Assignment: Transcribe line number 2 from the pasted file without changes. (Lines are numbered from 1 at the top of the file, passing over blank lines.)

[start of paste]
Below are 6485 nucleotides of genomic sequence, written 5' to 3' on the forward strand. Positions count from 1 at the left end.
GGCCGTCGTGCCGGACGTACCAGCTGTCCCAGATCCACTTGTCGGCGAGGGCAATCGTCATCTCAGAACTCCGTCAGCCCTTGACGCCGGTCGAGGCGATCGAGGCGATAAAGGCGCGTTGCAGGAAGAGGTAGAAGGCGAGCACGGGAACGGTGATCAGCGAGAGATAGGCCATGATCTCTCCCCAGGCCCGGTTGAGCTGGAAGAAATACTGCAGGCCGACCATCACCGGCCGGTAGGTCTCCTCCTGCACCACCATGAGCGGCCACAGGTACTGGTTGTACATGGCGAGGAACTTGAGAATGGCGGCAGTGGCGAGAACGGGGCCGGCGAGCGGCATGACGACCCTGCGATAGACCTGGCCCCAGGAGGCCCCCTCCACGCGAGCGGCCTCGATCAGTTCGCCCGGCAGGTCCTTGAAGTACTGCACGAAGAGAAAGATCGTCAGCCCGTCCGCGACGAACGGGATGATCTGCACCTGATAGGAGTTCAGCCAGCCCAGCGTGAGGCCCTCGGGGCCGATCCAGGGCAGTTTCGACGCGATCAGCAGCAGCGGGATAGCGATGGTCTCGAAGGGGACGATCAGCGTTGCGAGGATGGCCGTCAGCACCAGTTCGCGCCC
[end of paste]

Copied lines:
GGCCGTCGTGCCGGACGTACCAGCTGTCCCAGATCCACTTGTCGGCGAGGGCAATCGTCATCTCAGAACTCCGTCAGCCCTTGACGCCGGTCGAGGCGATCGAGGCGATAAAGGCGCGTTGCAGGAAGAGGTAGAAGGCGAGCACGGGAACGGTGATCAGCGAGAGATAGGCCATGATCTCTCCCCAGGCCCGGTTGAGCTGGAAGAAATACTGCAGGCCGACCATCACCGGCCGGTAGGTCTCCTCCTGCACCACCATGAGCGGCCACAGGTACTGGTTGTACATGGCGAGGAACTTGAGAATGGCGGCAGTGGCGAGAACGGGGCCGGCGAGCGGCATGACGACCCTGCGATAGACCTGGCCCCAGGAGGCCCCCTCCACGCGAGCGGCCTCGATCAGTTCGCCCGGCAGGTCCTTGAAGTACTGCACGAAGAGAAAGATCGTCAGCCCGTCCGCGACGAACGGGATGATCTGCACCTGATAGGAGTTCAGCCAGCCCAGCGTGAGGCCCTCGGGGCCGATCCAGGGCAGTTTCGACGCGATCAGCAGCAGCGGGATAGCGATGGTCTCGAAGGGGACGATCAGCGTTGCGAGGATGGCCGTCAGCACCAGTTCGCGCCC